Tonight is his Chorus concert and he has seemed like he is really looking forward to it. That’s a big improvement over his past interest expressed in things. I am a proud mama, indeed.
Just a side note here: in my freshman year in high school, I was in a production of Grease, and I really enjoyed Chorus all the way through college. Now wouldn’t that be something if he followed my trail of bread crumbs? NOt that I’m counting on it our anything….but it would be fun.
My son K is on a trip with his coming of age group. They have gone to DC, and one thing K was looking forward to was going to the White House and having a chance to see President Obama. Unfortunately, in the planning process they were unable to secure tickets ahead of time for their time in the area. When I was his age I remember just standing in line and walking on in, but we all know since 9-11, security in most public buildings is higher, such as not being able to go to the top of the Hancock Tower in Boston, but the White House is on a whole different level of public access. You can go, but only if you’ve been screened ahead of time.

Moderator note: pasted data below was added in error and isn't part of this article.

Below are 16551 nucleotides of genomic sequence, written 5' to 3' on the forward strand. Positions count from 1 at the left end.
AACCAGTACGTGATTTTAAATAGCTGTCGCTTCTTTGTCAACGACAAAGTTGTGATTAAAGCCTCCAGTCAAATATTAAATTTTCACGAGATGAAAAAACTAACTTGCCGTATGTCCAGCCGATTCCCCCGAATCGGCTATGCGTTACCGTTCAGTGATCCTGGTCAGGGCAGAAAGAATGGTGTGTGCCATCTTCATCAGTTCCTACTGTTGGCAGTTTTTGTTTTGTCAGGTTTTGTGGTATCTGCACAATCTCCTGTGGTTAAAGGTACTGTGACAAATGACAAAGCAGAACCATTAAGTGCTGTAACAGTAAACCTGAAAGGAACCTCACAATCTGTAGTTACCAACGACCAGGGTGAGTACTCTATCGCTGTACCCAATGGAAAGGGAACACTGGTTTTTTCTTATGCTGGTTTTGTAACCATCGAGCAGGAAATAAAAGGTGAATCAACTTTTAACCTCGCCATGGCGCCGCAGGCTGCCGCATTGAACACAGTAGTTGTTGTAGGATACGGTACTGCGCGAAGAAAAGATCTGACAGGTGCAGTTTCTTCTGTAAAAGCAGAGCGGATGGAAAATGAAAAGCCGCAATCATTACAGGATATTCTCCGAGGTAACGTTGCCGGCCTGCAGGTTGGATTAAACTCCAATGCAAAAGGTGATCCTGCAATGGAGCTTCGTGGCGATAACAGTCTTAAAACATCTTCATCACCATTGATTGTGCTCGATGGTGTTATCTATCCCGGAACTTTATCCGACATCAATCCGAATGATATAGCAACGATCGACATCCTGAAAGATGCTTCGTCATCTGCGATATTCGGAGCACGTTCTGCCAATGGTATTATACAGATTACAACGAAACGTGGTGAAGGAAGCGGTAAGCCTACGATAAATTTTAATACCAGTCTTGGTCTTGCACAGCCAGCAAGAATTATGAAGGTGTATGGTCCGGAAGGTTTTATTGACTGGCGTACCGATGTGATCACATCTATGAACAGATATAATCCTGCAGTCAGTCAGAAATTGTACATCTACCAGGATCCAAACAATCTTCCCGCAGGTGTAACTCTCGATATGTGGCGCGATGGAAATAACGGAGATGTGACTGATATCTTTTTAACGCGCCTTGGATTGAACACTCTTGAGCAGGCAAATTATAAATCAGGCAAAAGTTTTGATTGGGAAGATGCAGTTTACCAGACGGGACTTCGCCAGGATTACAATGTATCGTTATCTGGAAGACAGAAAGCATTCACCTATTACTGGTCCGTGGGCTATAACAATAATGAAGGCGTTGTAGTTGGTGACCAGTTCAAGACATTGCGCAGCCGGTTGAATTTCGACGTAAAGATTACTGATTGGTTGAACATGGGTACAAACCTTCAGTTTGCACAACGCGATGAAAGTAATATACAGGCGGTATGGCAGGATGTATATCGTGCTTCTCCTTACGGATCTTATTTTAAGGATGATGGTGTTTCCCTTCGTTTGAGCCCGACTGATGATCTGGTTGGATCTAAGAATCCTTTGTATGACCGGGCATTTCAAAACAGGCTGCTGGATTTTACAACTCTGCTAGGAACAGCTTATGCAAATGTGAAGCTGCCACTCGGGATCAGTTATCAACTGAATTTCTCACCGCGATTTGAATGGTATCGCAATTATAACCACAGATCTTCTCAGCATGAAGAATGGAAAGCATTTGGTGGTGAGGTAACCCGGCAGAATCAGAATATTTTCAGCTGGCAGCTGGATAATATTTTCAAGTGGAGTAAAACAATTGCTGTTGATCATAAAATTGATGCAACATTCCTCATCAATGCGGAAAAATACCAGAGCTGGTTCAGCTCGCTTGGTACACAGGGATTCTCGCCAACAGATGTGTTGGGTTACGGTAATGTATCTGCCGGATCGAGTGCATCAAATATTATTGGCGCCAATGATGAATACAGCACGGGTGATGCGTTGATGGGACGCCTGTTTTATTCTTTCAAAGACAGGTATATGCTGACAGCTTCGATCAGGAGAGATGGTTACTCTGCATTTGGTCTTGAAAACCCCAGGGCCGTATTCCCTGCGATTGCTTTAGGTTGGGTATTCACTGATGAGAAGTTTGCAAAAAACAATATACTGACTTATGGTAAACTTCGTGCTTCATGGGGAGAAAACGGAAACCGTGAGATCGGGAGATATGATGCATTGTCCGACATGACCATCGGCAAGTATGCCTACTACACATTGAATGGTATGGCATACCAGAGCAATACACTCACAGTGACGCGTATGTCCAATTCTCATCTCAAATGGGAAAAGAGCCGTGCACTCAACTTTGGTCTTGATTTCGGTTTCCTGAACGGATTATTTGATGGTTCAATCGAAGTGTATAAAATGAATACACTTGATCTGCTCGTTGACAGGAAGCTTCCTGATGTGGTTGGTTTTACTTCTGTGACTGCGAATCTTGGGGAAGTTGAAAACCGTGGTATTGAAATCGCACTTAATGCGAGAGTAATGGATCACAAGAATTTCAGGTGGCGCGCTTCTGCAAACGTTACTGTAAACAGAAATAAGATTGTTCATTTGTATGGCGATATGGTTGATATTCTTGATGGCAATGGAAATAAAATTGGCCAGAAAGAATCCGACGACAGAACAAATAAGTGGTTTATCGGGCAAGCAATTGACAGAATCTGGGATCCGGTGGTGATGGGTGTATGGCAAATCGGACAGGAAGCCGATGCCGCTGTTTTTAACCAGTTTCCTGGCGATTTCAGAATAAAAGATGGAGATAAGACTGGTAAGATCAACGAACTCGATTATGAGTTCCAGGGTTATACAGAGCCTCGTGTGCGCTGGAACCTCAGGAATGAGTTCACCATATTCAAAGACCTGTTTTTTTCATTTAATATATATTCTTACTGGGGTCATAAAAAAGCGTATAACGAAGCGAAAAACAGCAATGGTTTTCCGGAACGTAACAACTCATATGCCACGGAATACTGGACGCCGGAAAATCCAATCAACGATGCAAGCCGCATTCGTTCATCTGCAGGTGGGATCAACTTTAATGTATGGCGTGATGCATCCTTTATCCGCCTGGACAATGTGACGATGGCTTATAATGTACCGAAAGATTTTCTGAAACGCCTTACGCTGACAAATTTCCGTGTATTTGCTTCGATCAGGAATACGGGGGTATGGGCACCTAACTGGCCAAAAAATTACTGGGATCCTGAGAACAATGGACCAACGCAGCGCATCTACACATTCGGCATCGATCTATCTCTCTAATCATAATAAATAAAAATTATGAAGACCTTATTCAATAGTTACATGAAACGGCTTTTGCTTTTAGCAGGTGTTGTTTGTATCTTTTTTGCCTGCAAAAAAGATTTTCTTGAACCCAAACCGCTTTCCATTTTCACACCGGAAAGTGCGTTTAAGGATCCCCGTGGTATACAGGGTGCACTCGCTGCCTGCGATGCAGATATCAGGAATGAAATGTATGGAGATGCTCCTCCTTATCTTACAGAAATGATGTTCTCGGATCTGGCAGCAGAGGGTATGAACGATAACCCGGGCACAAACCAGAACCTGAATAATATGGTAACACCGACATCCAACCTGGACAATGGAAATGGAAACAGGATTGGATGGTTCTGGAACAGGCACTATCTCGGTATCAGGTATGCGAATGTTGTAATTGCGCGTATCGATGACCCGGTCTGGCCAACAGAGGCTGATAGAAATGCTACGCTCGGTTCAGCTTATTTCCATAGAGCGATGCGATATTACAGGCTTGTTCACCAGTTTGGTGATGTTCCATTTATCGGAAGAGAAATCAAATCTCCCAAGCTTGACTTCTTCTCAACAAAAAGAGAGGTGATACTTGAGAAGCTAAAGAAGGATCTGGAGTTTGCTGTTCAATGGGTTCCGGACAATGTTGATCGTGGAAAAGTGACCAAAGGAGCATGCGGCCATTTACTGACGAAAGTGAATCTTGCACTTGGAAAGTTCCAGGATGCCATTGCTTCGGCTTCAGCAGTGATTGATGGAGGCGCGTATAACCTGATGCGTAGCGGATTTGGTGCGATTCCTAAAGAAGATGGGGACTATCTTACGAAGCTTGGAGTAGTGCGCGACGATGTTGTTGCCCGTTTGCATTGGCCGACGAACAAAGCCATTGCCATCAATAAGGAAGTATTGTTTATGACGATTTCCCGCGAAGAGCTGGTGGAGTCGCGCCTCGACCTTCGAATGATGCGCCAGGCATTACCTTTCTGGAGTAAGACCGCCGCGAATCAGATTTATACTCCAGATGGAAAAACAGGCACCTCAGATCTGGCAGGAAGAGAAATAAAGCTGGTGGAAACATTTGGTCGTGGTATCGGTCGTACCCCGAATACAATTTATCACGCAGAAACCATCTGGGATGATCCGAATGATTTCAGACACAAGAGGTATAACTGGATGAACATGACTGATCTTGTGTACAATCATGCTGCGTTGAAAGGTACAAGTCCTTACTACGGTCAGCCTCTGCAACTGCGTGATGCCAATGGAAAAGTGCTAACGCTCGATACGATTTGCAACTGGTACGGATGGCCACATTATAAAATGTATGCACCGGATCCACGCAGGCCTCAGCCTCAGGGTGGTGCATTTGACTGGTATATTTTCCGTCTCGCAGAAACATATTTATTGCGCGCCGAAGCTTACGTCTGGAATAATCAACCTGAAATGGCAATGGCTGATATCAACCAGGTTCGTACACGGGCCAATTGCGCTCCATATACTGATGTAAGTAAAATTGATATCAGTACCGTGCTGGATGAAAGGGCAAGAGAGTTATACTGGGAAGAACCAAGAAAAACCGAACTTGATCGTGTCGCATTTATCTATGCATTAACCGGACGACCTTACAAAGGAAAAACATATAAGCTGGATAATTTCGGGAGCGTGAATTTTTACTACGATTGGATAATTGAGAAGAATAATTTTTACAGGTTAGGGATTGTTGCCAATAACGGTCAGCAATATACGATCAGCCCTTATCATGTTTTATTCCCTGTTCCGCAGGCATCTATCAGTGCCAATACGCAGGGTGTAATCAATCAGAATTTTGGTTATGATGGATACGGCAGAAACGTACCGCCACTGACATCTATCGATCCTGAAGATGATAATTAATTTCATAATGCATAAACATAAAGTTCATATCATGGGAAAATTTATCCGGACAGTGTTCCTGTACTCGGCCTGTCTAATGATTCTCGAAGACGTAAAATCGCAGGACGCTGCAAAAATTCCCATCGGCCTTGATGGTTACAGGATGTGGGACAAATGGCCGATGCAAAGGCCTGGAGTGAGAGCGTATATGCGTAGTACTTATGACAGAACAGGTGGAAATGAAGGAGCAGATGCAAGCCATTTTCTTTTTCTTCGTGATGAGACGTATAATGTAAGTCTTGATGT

Well, the other day, they decided to at least go look at the place from outside, even if they couldn’t get the tour. They arrived around 5pm, as everyone else was leaving and they were closing up the gates. As the gang slumped away in disappointment, the presidential motorcade rolled on up, and Obama looked right at them and waved.
They were thrilled.
I wonder if K was wearing his grinning Obama shirt, with the tagline “Chill out everyone. I’ve got this!” He had planned on wearing it to the White House.